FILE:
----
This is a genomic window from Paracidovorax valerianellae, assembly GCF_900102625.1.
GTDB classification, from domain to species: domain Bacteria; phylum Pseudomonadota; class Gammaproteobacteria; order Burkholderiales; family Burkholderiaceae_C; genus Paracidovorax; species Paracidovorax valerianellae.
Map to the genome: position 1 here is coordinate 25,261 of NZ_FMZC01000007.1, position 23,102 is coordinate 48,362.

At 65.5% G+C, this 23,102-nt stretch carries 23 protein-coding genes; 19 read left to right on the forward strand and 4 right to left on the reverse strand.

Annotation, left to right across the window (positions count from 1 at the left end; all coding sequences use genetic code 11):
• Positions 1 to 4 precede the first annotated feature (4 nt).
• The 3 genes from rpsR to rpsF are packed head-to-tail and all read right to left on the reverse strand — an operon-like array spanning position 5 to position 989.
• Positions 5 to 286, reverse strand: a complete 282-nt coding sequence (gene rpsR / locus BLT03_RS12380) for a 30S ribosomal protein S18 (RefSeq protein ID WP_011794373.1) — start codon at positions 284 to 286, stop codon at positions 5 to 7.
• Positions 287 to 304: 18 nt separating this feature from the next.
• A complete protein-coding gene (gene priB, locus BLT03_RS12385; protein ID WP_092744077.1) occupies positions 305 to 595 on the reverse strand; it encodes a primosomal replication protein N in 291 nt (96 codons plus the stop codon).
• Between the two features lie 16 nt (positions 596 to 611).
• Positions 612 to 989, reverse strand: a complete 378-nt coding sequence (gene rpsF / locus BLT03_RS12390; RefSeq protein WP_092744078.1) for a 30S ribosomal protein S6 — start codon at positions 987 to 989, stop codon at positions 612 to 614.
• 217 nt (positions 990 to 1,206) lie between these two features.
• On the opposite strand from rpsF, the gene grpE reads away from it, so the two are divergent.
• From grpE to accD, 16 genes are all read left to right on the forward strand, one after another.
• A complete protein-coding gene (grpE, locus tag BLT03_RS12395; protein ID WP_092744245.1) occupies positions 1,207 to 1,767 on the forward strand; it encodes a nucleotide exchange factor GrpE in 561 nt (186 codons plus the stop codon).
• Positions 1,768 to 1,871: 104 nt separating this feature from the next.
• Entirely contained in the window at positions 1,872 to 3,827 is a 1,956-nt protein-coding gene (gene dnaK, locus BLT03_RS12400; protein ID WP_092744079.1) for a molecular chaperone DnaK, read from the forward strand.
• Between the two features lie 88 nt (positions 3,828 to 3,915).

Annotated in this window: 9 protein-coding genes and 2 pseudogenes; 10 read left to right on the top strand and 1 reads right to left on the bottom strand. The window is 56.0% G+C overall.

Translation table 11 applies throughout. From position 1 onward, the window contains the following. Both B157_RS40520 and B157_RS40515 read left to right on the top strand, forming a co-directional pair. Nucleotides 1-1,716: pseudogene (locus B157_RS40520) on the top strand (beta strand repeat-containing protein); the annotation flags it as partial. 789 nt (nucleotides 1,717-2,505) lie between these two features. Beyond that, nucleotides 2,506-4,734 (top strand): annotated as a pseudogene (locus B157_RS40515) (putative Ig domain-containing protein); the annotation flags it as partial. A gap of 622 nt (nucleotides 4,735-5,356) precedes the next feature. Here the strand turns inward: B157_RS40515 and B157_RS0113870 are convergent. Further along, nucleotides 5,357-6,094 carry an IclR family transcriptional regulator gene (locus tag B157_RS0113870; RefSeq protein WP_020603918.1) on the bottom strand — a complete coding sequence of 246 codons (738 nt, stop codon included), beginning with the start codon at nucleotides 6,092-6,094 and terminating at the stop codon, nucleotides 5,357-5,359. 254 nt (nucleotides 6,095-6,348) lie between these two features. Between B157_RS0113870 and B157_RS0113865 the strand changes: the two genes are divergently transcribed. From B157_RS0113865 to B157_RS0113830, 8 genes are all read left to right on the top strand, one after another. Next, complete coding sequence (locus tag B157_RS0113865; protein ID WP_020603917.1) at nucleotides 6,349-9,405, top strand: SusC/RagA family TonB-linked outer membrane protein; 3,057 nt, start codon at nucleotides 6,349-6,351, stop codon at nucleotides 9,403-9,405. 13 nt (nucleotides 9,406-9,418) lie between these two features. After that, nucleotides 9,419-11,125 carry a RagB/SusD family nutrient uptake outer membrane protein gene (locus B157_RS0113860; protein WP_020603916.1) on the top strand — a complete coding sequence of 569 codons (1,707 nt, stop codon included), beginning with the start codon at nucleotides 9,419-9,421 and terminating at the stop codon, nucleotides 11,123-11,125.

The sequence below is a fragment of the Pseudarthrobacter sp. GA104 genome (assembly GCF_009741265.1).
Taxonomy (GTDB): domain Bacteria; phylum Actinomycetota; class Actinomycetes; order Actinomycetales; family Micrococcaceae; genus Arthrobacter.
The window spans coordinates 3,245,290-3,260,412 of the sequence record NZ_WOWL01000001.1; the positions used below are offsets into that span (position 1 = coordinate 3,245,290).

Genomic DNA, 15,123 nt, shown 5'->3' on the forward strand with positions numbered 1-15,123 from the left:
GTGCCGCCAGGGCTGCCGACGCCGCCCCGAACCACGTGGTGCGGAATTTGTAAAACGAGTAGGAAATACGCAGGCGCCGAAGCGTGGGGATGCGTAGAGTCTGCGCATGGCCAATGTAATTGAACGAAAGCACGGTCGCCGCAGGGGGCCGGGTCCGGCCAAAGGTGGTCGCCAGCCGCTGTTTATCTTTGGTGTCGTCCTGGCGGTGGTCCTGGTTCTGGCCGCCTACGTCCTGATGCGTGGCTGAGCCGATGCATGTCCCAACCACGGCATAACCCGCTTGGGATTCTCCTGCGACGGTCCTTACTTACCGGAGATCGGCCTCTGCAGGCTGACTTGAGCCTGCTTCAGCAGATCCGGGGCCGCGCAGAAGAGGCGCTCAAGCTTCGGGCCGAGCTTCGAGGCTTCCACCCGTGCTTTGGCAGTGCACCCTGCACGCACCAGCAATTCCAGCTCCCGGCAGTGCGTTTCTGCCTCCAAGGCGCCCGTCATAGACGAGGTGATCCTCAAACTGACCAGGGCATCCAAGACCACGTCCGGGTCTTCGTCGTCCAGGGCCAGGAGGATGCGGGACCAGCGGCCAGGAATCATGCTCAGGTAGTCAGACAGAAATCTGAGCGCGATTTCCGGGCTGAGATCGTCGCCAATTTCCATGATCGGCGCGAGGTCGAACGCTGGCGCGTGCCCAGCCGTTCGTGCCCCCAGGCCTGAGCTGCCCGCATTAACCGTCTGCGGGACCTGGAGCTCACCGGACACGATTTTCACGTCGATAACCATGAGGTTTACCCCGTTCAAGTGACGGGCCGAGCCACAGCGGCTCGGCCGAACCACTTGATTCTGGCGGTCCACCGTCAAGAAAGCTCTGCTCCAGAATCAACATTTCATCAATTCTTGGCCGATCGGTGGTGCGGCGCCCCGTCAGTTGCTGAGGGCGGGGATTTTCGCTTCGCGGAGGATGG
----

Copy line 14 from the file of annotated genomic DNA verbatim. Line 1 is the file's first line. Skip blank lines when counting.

• On the opposite strand from rpsF, the gene grpE reads away from it, so the two are divergent.